March 26, 2018
Welcome to the Alaska Highway, where you’re more likely to see wildlife than people. Local photographer Ryan Dickie shows us his favourite places to photograph…
By Chris Harris May 22, 2015 #php comments_number('0 Comment', '1 Comment', '% Comments'); ?> #php echo wpb_get_post_views(get_the_ID()); ?>
Warm summer nights are the perfect time to head to the country, far from big city lights, and treat your partner or the whole family to an unrivaled experience: stargazing and planet-watching.
Whether you are out on a camping, hiking or canoeing trip, avoid the temptation of crawling into your tent as soon as the sun goes down, especially on clear cloudless nights when summer temperatures are pleasant.
I am going to take you to three places in the Cariboo Chilcotin Coast region of BC, where the night skies are clear and crisp and where each star, satellite, or falling comet can be seen plainly and distinctly. Telescopes and photography gear can add to your evening pleasure and fun, but they certainly aren’t necessary. Where there is no light interference, these exquisite details can be enjoyed free of all technical devices!
Just west of Williams Lake, lies the largest and most pristine temperate grasslands on the planet. It’s a friendly environment to hike in during the day and to camp at in the evening. Because I enjoy photography, I set up my tripod with a wide angle lens on my camera, and make time exposures during the night. In the above photograph, I painted the grass in the foreground with my flashlight while capturing the stars over a 20-minute long exposure.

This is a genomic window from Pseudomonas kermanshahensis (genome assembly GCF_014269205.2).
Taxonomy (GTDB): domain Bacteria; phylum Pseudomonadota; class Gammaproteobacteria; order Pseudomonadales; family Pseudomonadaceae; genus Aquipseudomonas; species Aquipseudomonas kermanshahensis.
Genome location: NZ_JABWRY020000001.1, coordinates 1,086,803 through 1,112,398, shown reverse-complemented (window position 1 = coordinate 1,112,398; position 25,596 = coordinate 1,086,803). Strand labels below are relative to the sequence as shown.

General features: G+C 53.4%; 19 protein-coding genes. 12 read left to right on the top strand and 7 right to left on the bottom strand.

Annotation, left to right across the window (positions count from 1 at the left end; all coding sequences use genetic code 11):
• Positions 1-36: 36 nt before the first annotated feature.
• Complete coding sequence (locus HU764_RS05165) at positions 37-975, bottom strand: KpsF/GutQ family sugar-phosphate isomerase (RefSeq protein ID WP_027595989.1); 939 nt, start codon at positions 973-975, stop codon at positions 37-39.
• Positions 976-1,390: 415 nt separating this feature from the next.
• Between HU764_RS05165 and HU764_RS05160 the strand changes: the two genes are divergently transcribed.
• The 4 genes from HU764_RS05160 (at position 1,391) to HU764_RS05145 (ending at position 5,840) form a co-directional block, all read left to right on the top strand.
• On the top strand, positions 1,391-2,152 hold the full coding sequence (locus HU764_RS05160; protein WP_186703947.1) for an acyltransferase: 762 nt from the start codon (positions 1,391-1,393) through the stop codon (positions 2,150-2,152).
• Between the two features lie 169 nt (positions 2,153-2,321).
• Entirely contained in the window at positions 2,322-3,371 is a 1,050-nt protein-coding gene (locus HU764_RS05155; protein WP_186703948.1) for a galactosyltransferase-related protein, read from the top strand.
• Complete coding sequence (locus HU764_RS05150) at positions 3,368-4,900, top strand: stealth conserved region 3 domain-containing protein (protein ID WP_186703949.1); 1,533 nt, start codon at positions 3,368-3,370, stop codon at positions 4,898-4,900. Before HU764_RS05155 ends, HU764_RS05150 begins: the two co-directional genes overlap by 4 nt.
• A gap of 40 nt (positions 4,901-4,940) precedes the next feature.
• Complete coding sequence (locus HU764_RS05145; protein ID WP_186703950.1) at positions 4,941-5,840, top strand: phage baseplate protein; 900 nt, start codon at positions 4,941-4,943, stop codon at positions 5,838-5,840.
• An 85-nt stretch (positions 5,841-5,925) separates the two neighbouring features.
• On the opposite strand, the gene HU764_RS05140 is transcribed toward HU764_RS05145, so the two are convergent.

This photograph was taken while camping in a forest which had burned the previous year. The burnt tree trunks became exquisitely statuesque against the night sky. While I was taking this image, an inquisitive owl flew in to check me out; unfortunately I was unable to capture him sitting on one of these branches.
There are many lakes in the Cariboo Chilcotin Coast region of BC, each offers an incredible opportunity to camp and stargaze at night. In this image I pointed my lens toward the North Star in the upper right of the sky. During my hour long exposure, the earth’s rotation portrays the stars as circular trails of light around the North Star
So, next time you are out in the country, choose a warm clear night and sleep out under the stars. Guaranteed, you won’t regret it!
Did you know that British Columbia, Canada, has the longest lift-serviced vertical in North America? Or that you can go cat-skiing for $10? Or that…
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